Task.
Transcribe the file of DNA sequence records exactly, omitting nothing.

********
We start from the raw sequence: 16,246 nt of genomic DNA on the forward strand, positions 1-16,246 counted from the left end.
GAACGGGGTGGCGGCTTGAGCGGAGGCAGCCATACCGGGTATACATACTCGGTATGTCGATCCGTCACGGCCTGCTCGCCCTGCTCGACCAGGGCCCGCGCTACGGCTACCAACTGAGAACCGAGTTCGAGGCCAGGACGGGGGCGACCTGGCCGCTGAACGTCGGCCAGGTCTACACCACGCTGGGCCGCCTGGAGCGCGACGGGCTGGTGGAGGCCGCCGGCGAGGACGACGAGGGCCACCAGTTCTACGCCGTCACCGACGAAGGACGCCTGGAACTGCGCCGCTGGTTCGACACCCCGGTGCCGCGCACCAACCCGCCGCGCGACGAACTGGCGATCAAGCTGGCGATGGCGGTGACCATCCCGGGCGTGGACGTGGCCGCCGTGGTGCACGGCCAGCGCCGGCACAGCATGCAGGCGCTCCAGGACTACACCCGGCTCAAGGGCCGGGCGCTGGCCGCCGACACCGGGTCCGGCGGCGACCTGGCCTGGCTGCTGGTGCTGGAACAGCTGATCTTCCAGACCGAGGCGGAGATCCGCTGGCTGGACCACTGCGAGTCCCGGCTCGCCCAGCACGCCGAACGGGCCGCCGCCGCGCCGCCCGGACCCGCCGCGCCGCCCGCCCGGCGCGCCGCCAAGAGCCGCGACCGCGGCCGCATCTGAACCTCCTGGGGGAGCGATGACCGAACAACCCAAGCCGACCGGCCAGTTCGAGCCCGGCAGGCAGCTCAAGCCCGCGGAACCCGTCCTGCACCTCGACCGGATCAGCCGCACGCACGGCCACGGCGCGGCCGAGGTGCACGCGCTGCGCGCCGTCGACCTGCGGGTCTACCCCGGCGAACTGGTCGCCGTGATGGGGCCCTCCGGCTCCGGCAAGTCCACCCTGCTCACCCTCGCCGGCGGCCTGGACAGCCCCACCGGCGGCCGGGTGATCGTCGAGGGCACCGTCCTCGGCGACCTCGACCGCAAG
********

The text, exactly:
We start from the raw sequence: 16,246 nt of genomic DNA on the forward strand, positions 1-16,246 counted from the left end.
GAACGGGGTGGCGGCTTGAGCGGAGGCAGCCATACCGGGTATACATACTCGGTATGTCGATCCGTCACGGCCTGCTCGCCCTGCTCGACCAGGGCCCGCGCTACGGCTACCAACTGAGAACCGAGTTCGAGGCCAGGACGGGGGCGACCTGGCCGCTGAACGTCGGCCAGGTCTACACCACGCTGGGCCGCCTGGAGCGCGACGGGCTGGTGGAGGCCGCCGGCGAGGACGACGAGGGCCACCAGTTCTACGCCGTCACCGACGAAGGACGCCTGGAACTGCGCCGCTGGTTCGACACCCCGGTGCCGCGCACCAACCCGCCGCGCGACGAACTGGCGATCAAGCTGGCGATGGCGGTGACCATCCCGGGCGTGGACGTGGCCGCCGTGGTGCACGGCCAGCGCCGGCACAGCATGCAGGCGCTCCAGGACTACACCCGGCTCAAGGGCCGGGCGCTGGCCGCCGACACCGGGTCCGGCGGCGACCTGGCCTGGCTGCTGGTGCTGGAACAGCTGATCTTCCAGACCGAGGCGGAGATCCGCTGGCTGGACCACTGCGAGTCCCGGCTCGCCCAGCACGCCGAACGGGCCGCCGCCGCGCCGCCCGGACCCGCCGCGCCGCCCGCCCGGCGCGCCGCCAAGAGCCGCGACCGCGGCCGCATCTGAACCTCCTGGGGGAGCGATGACCGAACAACCCAAGCCGACCGGCCAGTTCGAGCCCGGCAGGCAGCTCAAGCCCGCGGAACCCGTCCTGCACCTCGACCGGATCAGCCGCACGCACGGCCACGGCGCGGCCGAGGTGCACGCGCTGCGCGCCGTCGACCTGCGGGTCTACCCCGGCGAACTGGTCGCCGTGATGGGGCCCTCCGGCTCCGGCAAGTCCACCCTGCTCACCCTCGCCGGCGGCCTGGACAGCCCCACCGGCGGCCGGGTGATCGTCGAGGGCACCGTCCTCGGCGACCTCGACCGCAAG